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Could Hung Hing Printing Group Limited's (HKG:450) Investor Composition Influence The Stock Price?

Simply Wall St

Every investor in Hung Hing Printing Group Limited (HKG:450) should be aware of the most powerful shareholder groups. Generally speaking, as a company grows, institutions will increase their ownership. Conversely, insiders often decrease their ownership over time. Warren Buffett said that he likes 'a business with enduring competitive advantages that is run by able and owner-oriented people'. So it's nice to see some insider ownership, because it may suggest that management is owner-oriented.

Hung Hing Printing Group is a smaller company with a market capitalization of HK$1.2b, so it may still be flying under the radar of many institutional investors. In the chart below below, we can see that institutional investors have not yet purchased much of the company. We can zoom in on the different ownership groups, to learn more about 450.

Check out our latest analysis for Hung Hing Printing Group

SEHK:450 Ownership Summary, April 23rd 2019

What Does The Institutional Ownership Tell Us About Hung Hing Printing Group?

Many institutions measure their performance against an index that approximates the local market. So they usually pay more attention to companies that are included in major indices.

Institutions own less than 5% of Hung Hing Printing Group. That indicates that the company is on the radar of some funds, but it isn't particularly popular with professional investors at the moment. So if the company itself can improve over time, we may well see more institutional buyers in the future. When multiple institutional investors want to buy shares, we often see a rising share price. The past revenue trajectory (shown below) can be an indication of future growth, but there are no guarantees.

SEHK:450 Income Statement, April 23rd 2019

We note that hedge funds don't have a meaningful investment in Hung Hing Printing Group. We're not picking up on any analyst coverage of the stock at the moment, so the company is unlikely to be widely held.

Insider Ownership Of Hung Hing Printing Group

The definition of company insiders can be subjective, and does vary between jurisdictions. Our data reflects individual insiders, capturing board members at the very least. Management ultimately answers to the board. However, it is not uncommon for managers to be executive board members, especially if they are a founder or the CEO.

Most consider insider ownership a positive because it can indicate the board is well aligned with other shareholders. However, on some occasions too much power is concentrated within this group.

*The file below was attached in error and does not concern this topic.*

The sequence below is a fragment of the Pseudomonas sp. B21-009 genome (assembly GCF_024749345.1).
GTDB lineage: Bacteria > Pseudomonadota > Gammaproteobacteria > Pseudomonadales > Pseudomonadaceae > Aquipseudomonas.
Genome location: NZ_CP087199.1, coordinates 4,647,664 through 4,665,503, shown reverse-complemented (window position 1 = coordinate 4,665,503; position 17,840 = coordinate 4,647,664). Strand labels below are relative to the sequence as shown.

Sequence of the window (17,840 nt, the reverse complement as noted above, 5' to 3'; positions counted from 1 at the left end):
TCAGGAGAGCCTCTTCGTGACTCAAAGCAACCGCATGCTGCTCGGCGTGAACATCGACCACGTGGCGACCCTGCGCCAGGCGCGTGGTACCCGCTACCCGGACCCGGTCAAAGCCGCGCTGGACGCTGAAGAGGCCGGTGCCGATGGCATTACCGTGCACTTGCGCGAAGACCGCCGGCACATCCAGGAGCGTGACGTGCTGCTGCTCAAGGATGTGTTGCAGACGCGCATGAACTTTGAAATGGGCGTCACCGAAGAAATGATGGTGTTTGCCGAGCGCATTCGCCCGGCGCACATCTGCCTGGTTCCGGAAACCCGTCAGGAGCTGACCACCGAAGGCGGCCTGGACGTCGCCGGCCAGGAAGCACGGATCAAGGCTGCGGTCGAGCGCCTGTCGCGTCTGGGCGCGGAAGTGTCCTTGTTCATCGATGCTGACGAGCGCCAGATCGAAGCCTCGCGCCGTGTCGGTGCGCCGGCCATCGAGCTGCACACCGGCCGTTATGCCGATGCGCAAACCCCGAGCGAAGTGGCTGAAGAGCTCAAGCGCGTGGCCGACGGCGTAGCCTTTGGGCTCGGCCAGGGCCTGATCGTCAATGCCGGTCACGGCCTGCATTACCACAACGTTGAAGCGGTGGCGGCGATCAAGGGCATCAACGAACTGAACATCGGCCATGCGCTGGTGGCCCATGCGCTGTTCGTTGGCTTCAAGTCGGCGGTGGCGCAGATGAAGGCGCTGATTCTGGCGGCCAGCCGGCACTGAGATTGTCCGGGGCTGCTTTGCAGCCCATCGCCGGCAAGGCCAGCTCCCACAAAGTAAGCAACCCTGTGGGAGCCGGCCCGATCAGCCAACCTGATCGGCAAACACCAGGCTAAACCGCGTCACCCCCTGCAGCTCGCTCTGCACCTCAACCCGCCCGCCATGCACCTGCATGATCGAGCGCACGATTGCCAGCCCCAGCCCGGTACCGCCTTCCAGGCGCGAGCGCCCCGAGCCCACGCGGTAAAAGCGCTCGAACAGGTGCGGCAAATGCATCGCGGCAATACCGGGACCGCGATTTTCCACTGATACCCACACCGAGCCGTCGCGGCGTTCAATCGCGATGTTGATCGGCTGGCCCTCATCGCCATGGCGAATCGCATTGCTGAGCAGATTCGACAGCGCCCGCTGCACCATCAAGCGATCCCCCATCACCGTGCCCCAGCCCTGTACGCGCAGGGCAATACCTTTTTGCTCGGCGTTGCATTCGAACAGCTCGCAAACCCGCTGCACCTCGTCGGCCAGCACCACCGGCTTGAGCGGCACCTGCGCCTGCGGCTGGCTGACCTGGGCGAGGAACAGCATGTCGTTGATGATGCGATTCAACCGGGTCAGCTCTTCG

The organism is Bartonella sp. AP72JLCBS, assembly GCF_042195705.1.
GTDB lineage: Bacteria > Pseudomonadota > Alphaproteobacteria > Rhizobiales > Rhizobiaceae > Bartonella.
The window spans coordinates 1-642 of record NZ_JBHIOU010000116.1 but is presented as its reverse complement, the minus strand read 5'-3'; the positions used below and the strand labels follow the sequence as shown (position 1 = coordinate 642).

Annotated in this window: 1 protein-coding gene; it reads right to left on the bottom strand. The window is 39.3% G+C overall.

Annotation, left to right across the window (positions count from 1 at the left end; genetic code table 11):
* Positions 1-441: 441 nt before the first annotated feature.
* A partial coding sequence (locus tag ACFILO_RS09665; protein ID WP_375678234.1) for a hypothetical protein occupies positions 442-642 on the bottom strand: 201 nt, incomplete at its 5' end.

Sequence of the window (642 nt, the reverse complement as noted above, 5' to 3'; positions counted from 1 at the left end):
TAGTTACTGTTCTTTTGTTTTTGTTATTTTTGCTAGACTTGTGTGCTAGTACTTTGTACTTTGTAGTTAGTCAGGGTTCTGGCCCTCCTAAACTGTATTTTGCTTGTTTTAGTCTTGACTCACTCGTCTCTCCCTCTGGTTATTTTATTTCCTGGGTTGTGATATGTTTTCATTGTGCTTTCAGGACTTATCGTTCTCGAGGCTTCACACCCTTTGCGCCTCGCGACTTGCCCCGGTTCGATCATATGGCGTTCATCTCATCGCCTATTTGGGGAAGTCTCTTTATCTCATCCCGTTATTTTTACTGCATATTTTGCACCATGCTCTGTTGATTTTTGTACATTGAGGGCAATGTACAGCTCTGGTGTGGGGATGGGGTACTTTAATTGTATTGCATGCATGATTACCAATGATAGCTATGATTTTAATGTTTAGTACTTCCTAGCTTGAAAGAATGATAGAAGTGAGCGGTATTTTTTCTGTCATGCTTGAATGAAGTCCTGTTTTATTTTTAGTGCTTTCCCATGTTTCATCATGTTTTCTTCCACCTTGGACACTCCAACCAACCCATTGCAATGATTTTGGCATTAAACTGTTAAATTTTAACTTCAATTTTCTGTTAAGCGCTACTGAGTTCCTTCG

It seems insiders own a significant proportion of Hung Hing Printing Group Limited. It has a market capitalization of just HK$1.2b, and insiders have HK$182m worth of shares in their own names. It is great to see insiders so invested in the business. It might be worth checking if those insiders have been buying recently.

General Public Ownership

The general public holds a 31% stake in 450. While this size of ownership may not be enough to sway a policy decision in their favour, they can still make a collective impact on company policies.

Private Company Ownership

Our data indicates that Private Companies hold 22%, of the company's shares. It's hard to draw any conclusions from this fact alone, so its worth looking into who owns those private companies. Sometimes insiders or other related parties have an interest in shares in a public company through a separate private company.

Public Company Ownership

It appears to us that public companies own 30% of 450. This may be a strategic interest and the two companies may have related business interests. It could be that they have de-merged. This holding is probably worth investigating further.

Next Steps:

While it is well worth considering the different groups that own a company, there are other factors that are even more important.

I like to dive deeper into how a company has performed in the past. You can find historic revenue and earnings in this detailed graph.

Of course this may not be the best stock to buy. So take a peek at this free free list of interesting companies.

NB: Figures in this article are calculated using data from the last twelve months, which refer to the 12-month period ending on the last date of the month the financial statement is dated. This may not be consistent with full year annual report figures.

We aim to bring you long-term focused research analysis driven by fundamental data. Note that our analysis may not factor in the latest price-sensitive company announcements or qualitative material.

If you spot an error that warrants correction, please contact the editor at editorial-team@simplywallst.com. This article by Simply Wall St is general in nature. It does not constitute a recommendation to buy or sell any stock, and does not take account of your objectives, or your financial situation. Simply Wall St has no position in the stocks mentioned. Thank you for reading.